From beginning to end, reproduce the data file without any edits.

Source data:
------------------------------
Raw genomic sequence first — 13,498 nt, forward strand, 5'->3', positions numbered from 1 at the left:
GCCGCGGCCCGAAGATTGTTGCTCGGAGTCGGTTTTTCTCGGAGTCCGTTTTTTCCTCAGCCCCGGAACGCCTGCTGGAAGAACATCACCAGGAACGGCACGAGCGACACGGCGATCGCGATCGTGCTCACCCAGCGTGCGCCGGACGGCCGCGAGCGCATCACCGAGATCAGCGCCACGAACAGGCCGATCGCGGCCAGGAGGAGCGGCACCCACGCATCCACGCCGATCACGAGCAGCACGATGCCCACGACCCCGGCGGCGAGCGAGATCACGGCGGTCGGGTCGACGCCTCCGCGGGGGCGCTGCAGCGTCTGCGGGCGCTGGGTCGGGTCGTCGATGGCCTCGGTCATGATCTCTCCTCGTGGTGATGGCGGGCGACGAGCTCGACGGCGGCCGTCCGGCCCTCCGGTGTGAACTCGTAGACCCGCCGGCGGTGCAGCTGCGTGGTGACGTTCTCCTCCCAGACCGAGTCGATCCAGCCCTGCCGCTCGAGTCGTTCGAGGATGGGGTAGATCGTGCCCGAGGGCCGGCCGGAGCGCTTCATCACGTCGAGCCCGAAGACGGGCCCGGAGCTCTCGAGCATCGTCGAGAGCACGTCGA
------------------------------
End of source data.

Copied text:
Raw genomic sequence first — 13,498 nt, forward strand, 5'->3', positions numbered from 1 at the left:
GCCGCGGCCCGAAGATTGTTGCTCGGAGTCGGTTTTTCTCGGAGTCCGTTTTTTCCTCAGCCCCGGAACGCCTGCTGGAAGAACATCACCAGGAACGGCACGAGCGACACGGCGATCGCGATCGTGCTCACCCAGCGTGCGCCGGACGGCCGCGAGCGCATCACCGAGATCAGCGCCACGAACAGGCCGATCGCGGCCAGGAGGAGCGGCACCCACGCATCCACGCCGATCACGAGCAGCACGATGCCCACGACCCCGGCGGCGAGCGAGATCACGGCGGTCGGGTCGACGCCTCCGCGGGGGCGCTGCAGCGTCTGCGGGCGCTGGGTCGGGTCGTCGATGGCCTCGGTCATGATCTCTCCTCGTGGTGATGGCGGGCGACGAGCTCGACGGCGGCCGTCCGGCCCTCCGGTGTGAACTCGTAGACCCGCCGGCGGTGCAGCTGCGTGGTGACGTTCTCCTCCCAGACCGAGTCGATCCAGCCCTGCCGCTCGAGTCGTTCGAGGATGGGGTAGATCGTGCCCGAGGGCCGGCCGGAGCGCTTCATCACGTCGAGCCCGAAGACGGGCCCGGAGCTCTCGAGCATCGTCGAGAGCACGTCGA